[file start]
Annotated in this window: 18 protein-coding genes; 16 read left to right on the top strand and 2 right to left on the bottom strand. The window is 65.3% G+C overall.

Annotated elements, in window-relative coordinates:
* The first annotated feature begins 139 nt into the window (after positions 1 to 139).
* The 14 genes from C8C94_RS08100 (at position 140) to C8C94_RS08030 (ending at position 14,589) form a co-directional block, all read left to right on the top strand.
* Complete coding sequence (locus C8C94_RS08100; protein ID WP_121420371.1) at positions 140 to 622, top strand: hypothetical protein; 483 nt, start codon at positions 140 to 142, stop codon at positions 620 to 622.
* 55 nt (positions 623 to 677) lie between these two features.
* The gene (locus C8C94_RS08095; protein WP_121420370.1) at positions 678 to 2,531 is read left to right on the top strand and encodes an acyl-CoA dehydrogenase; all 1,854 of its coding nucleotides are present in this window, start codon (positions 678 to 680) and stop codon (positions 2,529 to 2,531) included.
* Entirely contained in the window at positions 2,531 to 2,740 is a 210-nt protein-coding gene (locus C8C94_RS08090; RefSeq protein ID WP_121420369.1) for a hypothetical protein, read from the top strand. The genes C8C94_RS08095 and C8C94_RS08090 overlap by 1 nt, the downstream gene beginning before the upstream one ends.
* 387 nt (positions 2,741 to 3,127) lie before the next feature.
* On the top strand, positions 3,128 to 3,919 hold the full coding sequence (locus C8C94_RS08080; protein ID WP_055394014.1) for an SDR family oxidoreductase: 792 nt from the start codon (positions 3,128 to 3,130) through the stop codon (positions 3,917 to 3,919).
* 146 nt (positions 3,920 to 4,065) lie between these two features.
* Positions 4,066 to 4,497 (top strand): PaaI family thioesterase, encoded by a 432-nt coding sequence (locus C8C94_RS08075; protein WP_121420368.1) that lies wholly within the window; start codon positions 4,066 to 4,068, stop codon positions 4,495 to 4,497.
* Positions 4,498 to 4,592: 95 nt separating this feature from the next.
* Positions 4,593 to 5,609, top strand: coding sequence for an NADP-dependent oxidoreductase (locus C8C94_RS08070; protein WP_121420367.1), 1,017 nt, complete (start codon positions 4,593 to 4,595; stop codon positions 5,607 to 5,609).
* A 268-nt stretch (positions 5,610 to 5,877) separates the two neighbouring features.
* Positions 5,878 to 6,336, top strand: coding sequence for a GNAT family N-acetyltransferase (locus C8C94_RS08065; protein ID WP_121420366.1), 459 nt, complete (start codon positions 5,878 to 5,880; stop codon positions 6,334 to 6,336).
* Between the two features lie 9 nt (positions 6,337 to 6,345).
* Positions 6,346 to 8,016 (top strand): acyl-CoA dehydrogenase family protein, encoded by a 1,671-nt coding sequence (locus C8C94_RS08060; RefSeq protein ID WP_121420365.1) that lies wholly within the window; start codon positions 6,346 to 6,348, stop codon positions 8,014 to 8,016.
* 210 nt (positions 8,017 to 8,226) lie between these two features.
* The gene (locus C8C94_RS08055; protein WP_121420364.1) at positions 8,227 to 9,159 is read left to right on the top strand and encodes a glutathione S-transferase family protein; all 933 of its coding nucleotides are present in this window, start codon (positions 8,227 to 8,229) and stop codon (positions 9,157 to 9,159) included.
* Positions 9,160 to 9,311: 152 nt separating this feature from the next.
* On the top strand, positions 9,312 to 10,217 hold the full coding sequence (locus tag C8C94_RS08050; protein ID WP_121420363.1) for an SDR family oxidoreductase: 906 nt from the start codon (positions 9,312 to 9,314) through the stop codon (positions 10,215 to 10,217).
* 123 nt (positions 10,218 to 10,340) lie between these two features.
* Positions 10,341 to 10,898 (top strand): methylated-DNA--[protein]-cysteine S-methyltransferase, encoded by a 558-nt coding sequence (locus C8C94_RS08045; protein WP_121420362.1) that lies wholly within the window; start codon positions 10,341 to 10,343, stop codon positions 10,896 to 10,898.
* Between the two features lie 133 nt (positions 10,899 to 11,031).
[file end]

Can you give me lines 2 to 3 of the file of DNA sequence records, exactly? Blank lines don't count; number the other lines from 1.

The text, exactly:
Annotated elements, in window-relative coordinates:
* The first annotated feature begins 139 nt into the window (after positions 1 to 139).